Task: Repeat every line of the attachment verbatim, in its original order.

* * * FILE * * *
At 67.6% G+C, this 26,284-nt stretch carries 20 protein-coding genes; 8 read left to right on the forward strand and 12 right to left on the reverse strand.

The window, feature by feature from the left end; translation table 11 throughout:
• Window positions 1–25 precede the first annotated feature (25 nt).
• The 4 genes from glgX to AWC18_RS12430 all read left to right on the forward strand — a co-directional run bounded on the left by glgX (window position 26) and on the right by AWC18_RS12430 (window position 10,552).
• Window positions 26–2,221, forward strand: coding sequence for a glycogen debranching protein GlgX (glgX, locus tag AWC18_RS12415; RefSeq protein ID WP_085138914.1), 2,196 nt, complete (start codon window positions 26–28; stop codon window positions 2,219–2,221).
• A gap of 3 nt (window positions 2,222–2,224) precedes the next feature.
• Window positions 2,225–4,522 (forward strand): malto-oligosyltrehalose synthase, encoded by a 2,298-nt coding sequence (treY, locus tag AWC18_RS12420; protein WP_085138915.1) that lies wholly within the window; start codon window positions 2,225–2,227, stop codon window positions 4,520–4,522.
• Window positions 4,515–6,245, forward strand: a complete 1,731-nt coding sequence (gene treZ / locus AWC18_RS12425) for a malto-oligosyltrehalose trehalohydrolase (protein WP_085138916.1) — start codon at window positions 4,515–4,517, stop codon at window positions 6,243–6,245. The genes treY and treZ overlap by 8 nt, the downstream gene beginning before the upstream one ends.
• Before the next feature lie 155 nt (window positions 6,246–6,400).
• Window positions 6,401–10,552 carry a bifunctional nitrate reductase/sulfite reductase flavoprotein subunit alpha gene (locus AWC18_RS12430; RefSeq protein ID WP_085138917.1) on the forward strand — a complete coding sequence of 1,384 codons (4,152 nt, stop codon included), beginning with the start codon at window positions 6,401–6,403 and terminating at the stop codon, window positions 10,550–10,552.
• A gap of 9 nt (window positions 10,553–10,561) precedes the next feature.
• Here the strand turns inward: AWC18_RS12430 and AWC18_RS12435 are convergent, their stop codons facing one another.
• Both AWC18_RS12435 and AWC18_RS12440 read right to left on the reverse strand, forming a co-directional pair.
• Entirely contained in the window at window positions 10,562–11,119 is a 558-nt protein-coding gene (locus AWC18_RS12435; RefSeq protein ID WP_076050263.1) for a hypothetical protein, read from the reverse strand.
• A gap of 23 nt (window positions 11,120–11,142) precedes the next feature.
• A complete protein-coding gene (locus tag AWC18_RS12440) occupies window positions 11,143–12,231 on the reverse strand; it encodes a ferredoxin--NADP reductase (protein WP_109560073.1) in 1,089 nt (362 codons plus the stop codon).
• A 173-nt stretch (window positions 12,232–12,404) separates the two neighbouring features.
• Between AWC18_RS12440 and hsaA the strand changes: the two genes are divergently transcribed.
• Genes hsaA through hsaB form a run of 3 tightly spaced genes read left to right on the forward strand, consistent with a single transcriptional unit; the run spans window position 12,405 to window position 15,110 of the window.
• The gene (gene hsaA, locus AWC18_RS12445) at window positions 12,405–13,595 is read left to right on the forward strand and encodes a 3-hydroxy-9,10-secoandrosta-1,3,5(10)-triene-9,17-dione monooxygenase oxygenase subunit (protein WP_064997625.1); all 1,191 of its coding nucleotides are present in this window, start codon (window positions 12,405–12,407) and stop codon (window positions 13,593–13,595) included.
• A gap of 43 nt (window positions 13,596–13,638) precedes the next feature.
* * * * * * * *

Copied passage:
At 67.6% G+C, this 26,284-nt stretch carries 20 protein-coding genes; 8 read left to right on the forward strand and 12 right to left on the reverse strand.

The window, feature by feature from the left end; translation table 11 throughout:
• Window positions 1–25 precede the first annotated feature (25 nt).
• The 4 genes from glgX to AWC18_RS12430 all read left to right on the forward strand — a co-directional run bounded on the left by glgX (window position 26) and on the right by AWC18_RS12430 (window position 10,552).
• Window positions 26–2,221, forward strand: coding sequence for a glycogen debranching protein GlgX (glgX, locus tag AWC18_RS12415; RefSeq protein ID WP_085138914.1), 2,196 nt, complete (start codon window positions 26–28; stop codon window positions 2,219–2,221).
• A gap of 3 nt (window positions 2,222–2,224) precedes the next feature.
• Window positions 2,225–4,522 (forward strand): malto-oligosyltrehalose synthase, encoded by a 2,298-nt coding sequence (treY, locus tag AWC18_RS12420; protein WP_085138915.1) that lies wholly within the window; start codon window positions 2,225–2,227, stop codon window positions 4,520–4,522.
• Window positions 4,515–6,245, forward strand: a complete 1,731-nt coding sequence (gene treZ / locus AWC18_RS12425) for a malto-oligosyltrehalose trehalohydrolase (protein WP_085138916.1) — start codon at window positions 4,515–4,517, stop codon at window positions 6,243–6,245. The genes treY and treZ overlap by 8 nt, the downstream gene beginning before the upstream one ends.
• Before the next feature lie 155 nt (window positions 6,246–6,400).
• Window positions 6,401–10,552 carry a bifunctional nitrate reductase/sulfite reductase flavoprotein subunit alpha gene (locus AWC18_RS12430; RefSeq protein ID WP_085138917.1) on the forward strand — a complete coding sequence of 1,384 codons (4,152 nt, stop codon included), beginning with the start codon at window positions 6,401–6,403 and terminating at the stop codon, window positions 10,550–10,552.
• A gap of 9 nt (window positions 10,553–10,561) precedes the next feature.
• Here the strand turns inward: AWC18_RS12430 and AWC18_RS12435 are convergent, their stop codons facing one another.
• Both AWC18_RS12435 and AWC18_RS12440 read right to left on the reverse strand, forming a co-directional pair.
• Entirely contained in the window at window positions 10,562–11,119 is a 558-nt protein-coding gene (locus AWC18_RS12435; RefSeq protein ID WP_076050263.1) for a hypothetical protein, read from the reverse strand.
• A gap of 23 nt (window positions 11,120–11,142) precedes the next feature.
• A complete protein-coding gene (locus tag AWC18_RS12440) occupies window positions 11,143–12,231 on the reverse strand; it encodes a ferredoxin--NADP reductase (protein WP_109560073.1) in 1,089 nt (362 codons plus the stop codon).
• A 173-nt stretch (window positions 12,232–12,404) separates the two neighbouring features.
• Between AWC18_RS12440 and hsaA the strand changes: the two genes are divergently transcribed.
• Genes hsaA through hsaB form a run of 3 tightly spaced genes read left to right on the forward strand, consistent with a single transcriptional unit; the run spans window position 12,405 to window position 15,110 of the window.
• The gene (gene hsaA, locus AWC18_RS12445) at window positions 12,405–13,595 is read left to right on the forward strand and encodes a 3-hydroxy-9,10-secoandrosta-1,3,5(10)-triene-9,17-dione monooxygenase oxygenase subunit (protein WP_064997625.1); all 1,191 of its coding nucleotides are present in this window, start codon (window positions 12,405–12,407) and stop codon (window positions 13,593–13,595) included.
• A gap of 43 nt (window positions 13,596–13,638) precedes the next feature.